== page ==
The Long Way Home

Women's World Cup '99: the latest stop on the U.S.'s road to glory

It will be the largest women's-only sporting event in history and there won't be a figure skater or gymnast in sight.

It's the Women's World Cup— the third ever, beginning June 19 and running through July 10— and the crowning event in a short but illustrious history that stands to make auspicious strides this summer for women's soccer here and abroad, and the United States is playing host. The U.S. Women's National Team itself was established in 1985, so the road here has only been 14 years long for the home squad. But the distance that the sport itself has traveled in the eyes of the world, the pockets of the sponsors, and the hearts and calves of its players is immeasurable.

In the early years, players got games where they could. If they weren't in college, the dedicated coached to make a living. According to legendary U.S. forward Michelle Akers, who has been with the team since the beginning, competitive life for a female soccer player in the U.S. was "nonexistent" before the World Cup. The National Team played maybe a handful of games a year, primarily in tournaments overseas, and there was little or no money beyond per diem and expenses. In 1988 and '92 women's soccer was just an Olympic demonstration sport. But soon after, having their own world championship became a growing priority for female athletes around the world, and FIFA, soccer's international governing body, got the message. So in 1988, the world's top teams were invited to a sort of "mock" World Cup in China. FIFA was watching, and the tournament's success prompted the first ever Women's World Cup, held in the same country in 1991.

Taking on the world: The U.S.'s cocaptain, Julie Foudy, roars past the competition.
Matthew Stockman
Taking on the world: The U.S.'s cocaptain, Julie Foudy, roars past the competition.

"I didn't understand really what a World Cup was, what I was missing, what it would mean to have one," said Akers. Perhaps one of the first noticeable effects of having a world championship was felt months before the tournament, when the United States Soccer Federation (USSF) started paying its players around $1000 a month and $45 a day compensation for missing work when they had to train. But most important, Akers said, the World Cup gave the players something to aim for besides creative ways of making their rent. "It's the ultimate opportunity to compete. It feeds the fire."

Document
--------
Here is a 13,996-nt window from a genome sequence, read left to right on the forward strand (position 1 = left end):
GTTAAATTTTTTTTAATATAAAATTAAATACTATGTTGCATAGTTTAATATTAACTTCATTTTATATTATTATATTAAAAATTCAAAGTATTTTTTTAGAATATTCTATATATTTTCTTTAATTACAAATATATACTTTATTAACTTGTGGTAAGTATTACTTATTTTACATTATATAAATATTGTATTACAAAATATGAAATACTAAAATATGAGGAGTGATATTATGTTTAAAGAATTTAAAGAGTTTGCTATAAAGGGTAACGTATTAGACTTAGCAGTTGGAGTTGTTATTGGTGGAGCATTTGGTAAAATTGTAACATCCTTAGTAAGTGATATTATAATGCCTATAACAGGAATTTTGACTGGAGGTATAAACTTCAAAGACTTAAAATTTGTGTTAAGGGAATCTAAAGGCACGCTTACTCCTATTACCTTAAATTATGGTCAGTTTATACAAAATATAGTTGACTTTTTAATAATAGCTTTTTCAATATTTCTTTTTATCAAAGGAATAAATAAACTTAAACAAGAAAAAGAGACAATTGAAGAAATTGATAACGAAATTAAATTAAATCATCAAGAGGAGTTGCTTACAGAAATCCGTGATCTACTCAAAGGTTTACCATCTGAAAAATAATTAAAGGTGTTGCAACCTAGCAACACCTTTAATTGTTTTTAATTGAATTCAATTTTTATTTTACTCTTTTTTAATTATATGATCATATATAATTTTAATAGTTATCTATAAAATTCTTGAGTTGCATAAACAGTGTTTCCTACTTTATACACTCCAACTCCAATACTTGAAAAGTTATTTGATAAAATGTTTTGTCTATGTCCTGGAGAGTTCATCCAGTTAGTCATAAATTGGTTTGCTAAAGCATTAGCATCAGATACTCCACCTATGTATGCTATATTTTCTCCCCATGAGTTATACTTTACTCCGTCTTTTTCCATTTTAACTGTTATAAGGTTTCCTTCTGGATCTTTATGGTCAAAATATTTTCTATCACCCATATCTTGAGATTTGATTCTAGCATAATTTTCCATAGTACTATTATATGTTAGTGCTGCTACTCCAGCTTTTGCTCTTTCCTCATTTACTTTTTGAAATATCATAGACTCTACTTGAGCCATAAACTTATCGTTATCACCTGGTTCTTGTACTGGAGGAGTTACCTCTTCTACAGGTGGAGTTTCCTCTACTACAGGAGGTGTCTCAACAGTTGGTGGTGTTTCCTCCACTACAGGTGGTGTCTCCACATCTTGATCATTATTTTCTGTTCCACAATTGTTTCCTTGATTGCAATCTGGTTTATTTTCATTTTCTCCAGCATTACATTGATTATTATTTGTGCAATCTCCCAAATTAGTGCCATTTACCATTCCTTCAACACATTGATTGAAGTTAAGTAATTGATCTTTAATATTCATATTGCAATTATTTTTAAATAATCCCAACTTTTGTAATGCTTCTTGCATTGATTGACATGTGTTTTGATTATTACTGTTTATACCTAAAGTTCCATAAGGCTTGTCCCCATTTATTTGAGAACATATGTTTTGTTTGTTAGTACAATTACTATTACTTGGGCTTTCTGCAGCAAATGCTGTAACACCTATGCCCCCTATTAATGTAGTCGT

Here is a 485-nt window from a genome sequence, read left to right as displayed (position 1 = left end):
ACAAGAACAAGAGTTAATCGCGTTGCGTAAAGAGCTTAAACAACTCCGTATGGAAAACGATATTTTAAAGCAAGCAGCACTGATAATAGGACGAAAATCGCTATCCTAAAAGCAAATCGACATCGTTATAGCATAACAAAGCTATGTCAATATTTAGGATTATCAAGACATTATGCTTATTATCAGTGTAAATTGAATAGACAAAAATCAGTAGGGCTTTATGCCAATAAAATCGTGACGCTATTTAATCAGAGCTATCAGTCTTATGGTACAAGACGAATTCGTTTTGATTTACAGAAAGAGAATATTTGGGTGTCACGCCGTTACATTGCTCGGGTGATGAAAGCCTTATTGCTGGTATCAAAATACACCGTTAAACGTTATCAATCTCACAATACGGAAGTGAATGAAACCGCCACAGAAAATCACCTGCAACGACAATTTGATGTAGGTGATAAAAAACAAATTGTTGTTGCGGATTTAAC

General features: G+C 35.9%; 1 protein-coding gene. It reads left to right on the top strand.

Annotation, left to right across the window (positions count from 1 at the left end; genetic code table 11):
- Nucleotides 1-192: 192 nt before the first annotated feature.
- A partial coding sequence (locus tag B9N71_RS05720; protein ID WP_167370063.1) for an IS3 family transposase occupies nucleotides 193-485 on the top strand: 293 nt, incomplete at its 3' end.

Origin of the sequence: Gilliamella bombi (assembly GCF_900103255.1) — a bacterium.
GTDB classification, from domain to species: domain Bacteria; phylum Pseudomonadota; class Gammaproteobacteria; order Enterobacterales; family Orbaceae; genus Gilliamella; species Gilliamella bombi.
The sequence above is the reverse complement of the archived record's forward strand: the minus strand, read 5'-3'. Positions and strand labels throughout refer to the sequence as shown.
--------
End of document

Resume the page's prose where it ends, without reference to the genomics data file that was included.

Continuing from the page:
In 1991 Akers's fire couldn't be contained. And when she combined forces with forwards April Heinrichs (then captain) and 1991 World Cup Golden Ball (MVP) awardee Carin Gabarra (then Jennings), the Chinese press called the three turf terrors the "triple-edged sword," as they sliced through defense after defense. Akers scored five goals in a 7-0 rout of China. Jennings had a hat trick in the 5-2 semifinal win over Germany. Then Akers scored both goals in the 2-1 championship win over Norway, played in front of 65,000 fans in Guangzhou. All three "edges" made the top five in scoring. People magazine crowned Akers the Michael Jordan of soccer, and her tournament was so spectacular, one was almost tempted to bronze the Golden Shoe that the fleet-footed forward was awarded for being the tourney's top goal scorer.

The sport continued to grow, and the team was put on full-time contracts in 1994, with payment ranging between $25,000 and $40,000 (plus incentives), in preparation for the 1995 Women's World Cup in Sweden. The pressure to repeat was high, and things couldn't have started off worse as Akers was injured just seven minutes into the opening game, a 3-3 draw with China. Things grew darker when goalkeeper Brianna Scurry was ejected on a controversial call in game two, a 2-0 win over Denmark. And the crowds weren't the same as in China. Said Akers, "We stepped onto the field sometimes saying, 'This doesn't feel like a World Cup.' "

The U.S. lost in the semifinals to Norway, who would go on to win the title. But when it was all over the women held up a handmade sign to show the world: "We'll be back— Atlanta '96."

Boy, were they.

The Olympics that year were a huge step forward for the women's game. Contests were intense, the stadiums were packed, and the fans were far from disappointed. And at the end of it all, the members of the U.S. team were draped with the first Olympic gold medal ever awarded in women's soccer.

That tourney did publicity wonders for the team, but the World Cup here in 1999 stands to make an even bigger soccer splash. "The Women's World Cup is our event, for our sport, and we're the 'show,' " Akers explained.

The considerable success the U.S. women have already had is, in many ways, surprising, considering the lack of interest in soccer at the professional level in the United States.

"The huge disadvantage in the United States is that you don't grow up watching soccer," said star midfielder Julie Foudy. Despite this drawback, the U.S. is successful because, as Foudy puts it, "We let women play." After the 1995 Women's World Cup, Sepp Blatter, then FIFA secretary general and now its president, was quoted in the press as saying that he expected as many women as men to be playing soccer in 2010, but only where "religious, societal, and cultural restrictions permitted." Elsewhere, women aren't encouraged to lace up the cleats, even if the culture lives and breathes soccer and their men dominate the sport.

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